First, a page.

Based on prior studies [37, 38], the power calculation has taken into account a 6 kg expected and clinically relevant difference between mean weight increases in the control group compared to the training group (between baseline and delivery). Based on this assumption, an independent samples t-test, 5% level of significance and test strength of 0.90, gives a study population of 59 in each group. A 15% estimated drop-out requires a total of 150 included obese pregnant women, 75 enrolled in each arm.
The Regional Committee for Medical Research Ethics has approved the study, and it will be conducted in accordance with the Declaration of Helsinki. All mothers will give their informed, written consent to participate.
Baseline measurements, except for the armband registration of physical activity, will be done before randomisation. Later assessments will be done both blinded (echocardiography, pelvic floor assessments, blood analyses, all offspring variables) and non-blinded to group allocation (weight, skinfold measurements, lumbopelvic pain, oxygen uptake and endothelial function recordings). Although endothelial function recordings are done non-blinded, the analyses of these data will be done blinded to both group allocation and time of measurement.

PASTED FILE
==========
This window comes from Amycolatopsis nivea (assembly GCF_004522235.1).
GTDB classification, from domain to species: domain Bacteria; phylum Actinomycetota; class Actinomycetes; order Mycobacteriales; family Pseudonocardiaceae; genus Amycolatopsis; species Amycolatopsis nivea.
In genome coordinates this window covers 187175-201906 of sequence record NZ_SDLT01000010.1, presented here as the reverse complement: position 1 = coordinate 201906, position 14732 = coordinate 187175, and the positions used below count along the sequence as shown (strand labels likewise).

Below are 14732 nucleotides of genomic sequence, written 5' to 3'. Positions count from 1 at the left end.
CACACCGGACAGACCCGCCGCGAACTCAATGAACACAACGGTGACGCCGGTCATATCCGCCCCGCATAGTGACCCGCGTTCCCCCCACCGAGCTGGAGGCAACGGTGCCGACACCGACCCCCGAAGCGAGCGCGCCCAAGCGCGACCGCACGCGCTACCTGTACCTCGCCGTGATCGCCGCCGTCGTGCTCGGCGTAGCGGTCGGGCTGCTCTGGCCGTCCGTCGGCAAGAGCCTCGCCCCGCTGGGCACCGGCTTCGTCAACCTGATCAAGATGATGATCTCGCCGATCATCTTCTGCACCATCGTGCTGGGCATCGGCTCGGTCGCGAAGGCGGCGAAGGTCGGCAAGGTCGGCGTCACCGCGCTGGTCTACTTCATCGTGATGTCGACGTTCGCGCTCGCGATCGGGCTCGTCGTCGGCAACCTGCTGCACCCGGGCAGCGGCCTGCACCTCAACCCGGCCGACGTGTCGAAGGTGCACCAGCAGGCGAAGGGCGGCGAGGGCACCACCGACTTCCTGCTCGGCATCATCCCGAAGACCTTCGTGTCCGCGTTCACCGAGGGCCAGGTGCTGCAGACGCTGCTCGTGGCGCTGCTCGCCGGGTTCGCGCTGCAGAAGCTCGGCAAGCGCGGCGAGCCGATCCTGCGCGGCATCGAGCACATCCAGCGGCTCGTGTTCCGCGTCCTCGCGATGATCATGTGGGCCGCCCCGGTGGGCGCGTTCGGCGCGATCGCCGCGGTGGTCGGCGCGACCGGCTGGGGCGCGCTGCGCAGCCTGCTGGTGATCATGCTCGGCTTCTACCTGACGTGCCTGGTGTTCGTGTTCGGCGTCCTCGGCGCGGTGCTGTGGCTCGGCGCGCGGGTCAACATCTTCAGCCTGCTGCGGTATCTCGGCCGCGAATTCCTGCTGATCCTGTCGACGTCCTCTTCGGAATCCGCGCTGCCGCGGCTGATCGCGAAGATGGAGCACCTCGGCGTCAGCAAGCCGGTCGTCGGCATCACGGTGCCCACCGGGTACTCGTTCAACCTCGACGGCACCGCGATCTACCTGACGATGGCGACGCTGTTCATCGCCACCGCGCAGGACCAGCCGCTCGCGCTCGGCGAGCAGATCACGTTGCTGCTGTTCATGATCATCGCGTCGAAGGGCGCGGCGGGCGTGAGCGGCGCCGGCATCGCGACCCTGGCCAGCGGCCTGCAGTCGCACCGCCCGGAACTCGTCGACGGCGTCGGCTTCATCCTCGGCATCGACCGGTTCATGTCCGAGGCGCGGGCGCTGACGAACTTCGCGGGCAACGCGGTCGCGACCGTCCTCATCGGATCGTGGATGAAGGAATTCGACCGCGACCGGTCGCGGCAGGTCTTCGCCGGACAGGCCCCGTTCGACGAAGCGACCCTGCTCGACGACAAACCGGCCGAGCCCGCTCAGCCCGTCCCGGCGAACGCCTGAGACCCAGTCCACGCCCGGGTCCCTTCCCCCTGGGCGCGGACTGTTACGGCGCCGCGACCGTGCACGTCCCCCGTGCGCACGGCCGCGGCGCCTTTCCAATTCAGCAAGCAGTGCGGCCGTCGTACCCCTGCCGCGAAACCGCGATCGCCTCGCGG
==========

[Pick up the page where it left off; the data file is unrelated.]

The principal analysis will be done on an intention-to-treat basis; outcome measures will be analyzed according to the treatment arm to which patients are randomized regardless of subsequent crossover or non-adherence. To model the outcome variables over time, we will use a linear mixed effects model . Age, parity, and BMI will be considered as potential covariates to improve precision. We will also do post-hoc comparisons of time points within groups, looking at within-group changes in outcome variables from gestational week 14 to 37, as well as from gestational week 37 to 12 weeks post partum.
In addition to the primary analysis, we will split the women according to if they have actually been exercising during pregnancy or not. The cut-off for this analysis will be: 1) attending ≥ 42 organised exercise sessions, or 2) attending ≥ 28 exercise sessions + performing ≥ 28 home exercise sessions, or 3) performing ≥ 60 home exercise sessions. To count as a home exercise session, the exercise should be ≥ 50 minutes (either aerobic or strength training) of at least moderate intensity. We also intend to compare women fulfilling the general recommendations for healthy adults of exercising moderately for 30 minutes daily , with the ones below this threshold. Results will be given as mean values with 95% confidence intervals. P-values < 0.05 will be considered significant.